Greek yogurt goes through a special straining process that removes much of the yogurt’s watery whey. The result is a product that’s much thicker and richer than regular yogurt.
It’s also more filling, because ounce for ounce, it has a lot more protein. The highest-protein yogurt (plain, nonfat) in the USDA’s nutrient database contains less than 10 grams of protein in a six-ounce container; Greek yogurt averages anywhere from 14 to 18 grams of protein in six ounces, depending on the brand. Studies show that consuming protein, as compared to carbohydrate and fat, promotes stronger feelings of fullness and tends to suppress food intake at the next meal.
Greek yogurt also tends to have a lower sugar content than regular yogurt. A six-ounce container of plain nonfat yogurt usually contains about 12 grams of sugar; Nutrition Facts labels on several brands of Greek yogurt indicate that sugar content ranges from about 7 to 9 grams per six-ounce container. Nearly any yogurt flavored with fruit, vanilla, honey or other flavorings likely contains more sugar — compare Nutrition Facts labels to understand what you’re eating.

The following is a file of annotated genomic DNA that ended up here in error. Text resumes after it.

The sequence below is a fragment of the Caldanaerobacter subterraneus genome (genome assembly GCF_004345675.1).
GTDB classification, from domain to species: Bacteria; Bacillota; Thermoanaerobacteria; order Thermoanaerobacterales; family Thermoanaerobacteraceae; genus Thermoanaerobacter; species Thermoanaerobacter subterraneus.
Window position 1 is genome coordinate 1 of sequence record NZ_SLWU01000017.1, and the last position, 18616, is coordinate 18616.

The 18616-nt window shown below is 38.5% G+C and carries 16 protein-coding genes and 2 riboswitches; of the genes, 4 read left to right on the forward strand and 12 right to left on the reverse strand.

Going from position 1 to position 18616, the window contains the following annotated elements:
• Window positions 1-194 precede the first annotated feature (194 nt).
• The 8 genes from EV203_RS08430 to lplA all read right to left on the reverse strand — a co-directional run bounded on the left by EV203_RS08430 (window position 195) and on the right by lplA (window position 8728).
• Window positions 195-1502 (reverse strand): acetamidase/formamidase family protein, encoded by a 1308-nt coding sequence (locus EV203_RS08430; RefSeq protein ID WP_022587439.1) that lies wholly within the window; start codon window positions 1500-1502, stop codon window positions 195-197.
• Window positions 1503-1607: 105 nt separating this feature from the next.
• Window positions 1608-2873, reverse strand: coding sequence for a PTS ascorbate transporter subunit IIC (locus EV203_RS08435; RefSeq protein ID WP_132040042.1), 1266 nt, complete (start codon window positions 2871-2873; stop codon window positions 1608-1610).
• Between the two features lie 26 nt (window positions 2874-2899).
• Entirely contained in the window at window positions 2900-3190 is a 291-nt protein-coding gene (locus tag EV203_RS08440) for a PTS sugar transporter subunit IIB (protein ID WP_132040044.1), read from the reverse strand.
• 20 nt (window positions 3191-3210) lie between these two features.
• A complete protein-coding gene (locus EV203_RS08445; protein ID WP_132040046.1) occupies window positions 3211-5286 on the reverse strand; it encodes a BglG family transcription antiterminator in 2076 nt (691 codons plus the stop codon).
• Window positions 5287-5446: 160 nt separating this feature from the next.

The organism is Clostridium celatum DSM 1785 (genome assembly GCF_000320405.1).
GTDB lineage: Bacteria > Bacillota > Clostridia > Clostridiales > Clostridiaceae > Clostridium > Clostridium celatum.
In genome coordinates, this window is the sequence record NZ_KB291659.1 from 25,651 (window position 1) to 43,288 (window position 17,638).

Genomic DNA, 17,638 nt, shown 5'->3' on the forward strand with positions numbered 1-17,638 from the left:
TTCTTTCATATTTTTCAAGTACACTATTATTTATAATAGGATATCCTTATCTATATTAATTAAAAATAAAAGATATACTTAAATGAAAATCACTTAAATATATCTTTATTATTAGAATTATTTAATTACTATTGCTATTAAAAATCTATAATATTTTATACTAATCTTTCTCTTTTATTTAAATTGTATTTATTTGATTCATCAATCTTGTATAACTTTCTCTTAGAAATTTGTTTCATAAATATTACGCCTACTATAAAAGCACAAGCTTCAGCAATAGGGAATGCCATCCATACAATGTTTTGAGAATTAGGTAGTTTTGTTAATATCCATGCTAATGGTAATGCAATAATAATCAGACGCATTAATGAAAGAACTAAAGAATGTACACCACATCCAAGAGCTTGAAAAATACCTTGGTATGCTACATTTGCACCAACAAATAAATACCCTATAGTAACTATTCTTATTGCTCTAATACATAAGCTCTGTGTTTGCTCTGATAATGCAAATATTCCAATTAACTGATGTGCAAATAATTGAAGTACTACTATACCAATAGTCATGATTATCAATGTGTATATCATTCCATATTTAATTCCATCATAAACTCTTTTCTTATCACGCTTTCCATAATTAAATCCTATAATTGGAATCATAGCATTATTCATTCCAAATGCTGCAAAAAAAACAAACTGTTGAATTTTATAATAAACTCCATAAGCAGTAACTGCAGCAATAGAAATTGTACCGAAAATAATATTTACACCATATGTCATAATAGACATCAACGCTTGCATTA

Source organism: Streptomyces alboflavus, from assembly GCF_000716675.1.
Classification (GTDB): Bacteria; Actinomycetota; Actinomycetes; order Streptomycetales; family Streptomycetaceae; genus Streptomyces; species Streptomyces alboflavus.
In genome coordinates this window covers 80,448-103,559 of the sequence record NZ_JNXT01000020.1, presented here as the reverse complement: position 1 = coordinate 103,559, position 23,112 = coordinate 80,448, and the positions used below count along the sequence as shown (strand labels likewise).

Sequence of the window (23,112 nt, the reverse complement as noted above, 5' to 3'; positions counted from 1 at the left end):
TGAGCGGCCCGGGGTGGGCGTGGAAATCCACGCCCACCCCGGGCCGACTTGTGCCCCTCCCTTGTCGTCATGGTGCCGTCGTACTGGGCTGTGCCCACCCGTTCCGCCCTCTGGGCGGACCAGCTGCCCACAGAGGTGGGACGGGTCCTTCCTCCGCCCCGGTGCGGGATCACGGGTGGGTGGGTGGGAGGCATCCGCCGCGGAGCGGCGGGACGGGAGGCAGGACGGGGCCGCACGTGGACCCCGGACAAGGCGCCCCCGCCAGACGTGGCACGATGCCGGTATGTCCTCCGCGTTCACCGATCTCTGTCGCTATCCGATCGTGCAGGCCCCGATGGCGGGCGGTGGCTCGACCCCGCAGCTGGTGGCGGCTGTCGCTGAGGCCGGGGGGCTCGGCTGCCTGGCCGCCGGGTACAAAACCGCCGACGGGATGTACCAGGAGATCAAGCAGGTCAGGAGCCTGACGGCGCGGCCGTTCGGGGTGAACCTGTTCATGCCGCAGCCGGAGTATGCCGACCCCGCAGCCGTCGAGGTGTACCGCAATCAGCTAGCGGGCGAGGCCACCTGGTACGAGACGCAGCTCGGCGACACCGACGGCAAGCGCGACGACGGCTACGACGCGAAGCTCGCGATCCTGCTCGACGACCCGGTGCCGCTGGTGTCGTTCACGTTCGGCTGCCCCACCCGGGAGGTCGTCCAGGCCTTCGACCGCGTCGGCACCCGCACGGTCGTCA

Unfortunately, when whey is removed during the process to make Greek yogurt, some calcium can also be lost. Six ounces of regular yogurt normally contains about 35 percent of the Daily Value for calcium; Greek yogurt may contain only 20 percent. Again, check the Nutrition Facts label if yogurt is one of your primary sources of calcium — you don’t want to shortchange yourself.
Plain Greek yogurt is often recommended as a replacement for sour cream in sauces and dips — one cup of plain nonfat Greek yogurt has about 135 calories, compared with 170 calories for a cup of fat-free sour cream, or 440 calories in a cup of regular sour cream. Just like regular yogurt, Greek yogurt comes in full-fat, reduced fat, and fat-free varieties.
Greek yogurt is also usually much more expensive than regular yogurt, so be prepared for some sticker shock. Some people swear by it, saying it’s worth every penny. Others make their own close approximation by thickening regular yogurt: Just pour the yogurt into a strainer or a colander lined with a paper coffee filter, paper towels or cheesecloth. Cover and refrigerate for several hours; the longer you let the yogurt drain, the thicker it becomes.
Chow Line is a service of Ohio State University Extension and the Ohio Agricultural Research and Development Center.